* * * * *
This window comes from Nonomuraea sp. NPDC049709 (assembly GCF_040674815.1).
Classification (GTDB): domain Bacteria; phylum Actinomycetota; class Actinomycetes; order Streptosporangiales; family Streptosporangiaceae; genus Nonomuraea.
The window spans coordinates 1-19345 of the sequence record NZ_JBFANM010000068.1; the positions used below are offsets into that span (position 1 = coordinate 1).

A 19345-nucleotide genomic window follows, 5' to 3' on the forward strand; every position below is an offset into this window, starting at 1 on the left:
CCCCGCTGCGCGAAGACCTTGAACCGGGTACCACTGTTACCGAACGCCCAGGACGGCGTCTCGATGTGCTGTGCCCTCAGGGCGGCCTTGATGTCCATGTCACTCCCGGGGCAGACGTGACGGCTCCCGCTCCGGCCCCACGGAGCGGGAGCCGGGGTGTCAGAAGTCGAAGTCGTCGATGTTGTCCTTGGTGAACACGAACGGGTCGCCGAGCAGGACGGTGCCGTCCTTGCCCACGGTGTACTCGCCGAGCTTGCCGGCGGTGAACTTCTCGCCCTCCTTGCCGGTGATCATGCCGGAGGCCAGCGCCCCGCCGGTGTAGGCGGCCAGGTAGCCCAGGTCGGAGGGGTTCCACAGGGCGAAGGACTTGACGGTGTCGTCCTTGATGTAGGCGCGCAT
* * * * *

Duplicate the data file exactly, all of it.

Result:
This window comes from Nonomuraea sp. NPDC049709 (assembly GCF_040674815.1).
Classification (GTDB): domain Bacteria; phylum Actinomycetota; class Actinomycetes; order Streptosporangiales; family Streptosporangiaceae; genus Nonomuraea.
The window spans coordinates 1-19345 of the sequence record NZ_JBFANM010000068.1; the positions used below are offsets into that span (position 1 = coordinate 1).

A 19345-nucleotide genomic window follows, 5' to 3' on the forward strand; every position below is an offset into this window, starting at 1 on the left:
CCCCGCTGCGCGAAGACCTTGAACCGGGTACCACTGTTACCGAACGCCCAGGACGGCGTCTCGATGTGCTGTGCCCTCAGGGCGGCCTTGATGTCCATGTCACTCCCGGGGCAGACGTGACGGCTCCCGCTCCGGCCCCACGGAGCGGGAGCCGGGGTGTCAGAAGTCGAAGTCGTCGATGTTGTCCTTGGTGAACACGAACGGGTCGCCGAGCAGGACGGTGCCGTCCTTGCCCACGGTGTACTCGCCGAGCTTGCCGGCGGTGAACTTCTCGCCCTCCTTGCCGGTGATCATGCCGGAGGCCAGCGCCCCGCCGGTGTAGGCGGCCAGGTAGCCCAGGTCGGAGGGGTTCCACAGGGCGAAGGACTTGACGGTGTCGTCCTTGATGTAGGCGCGCAT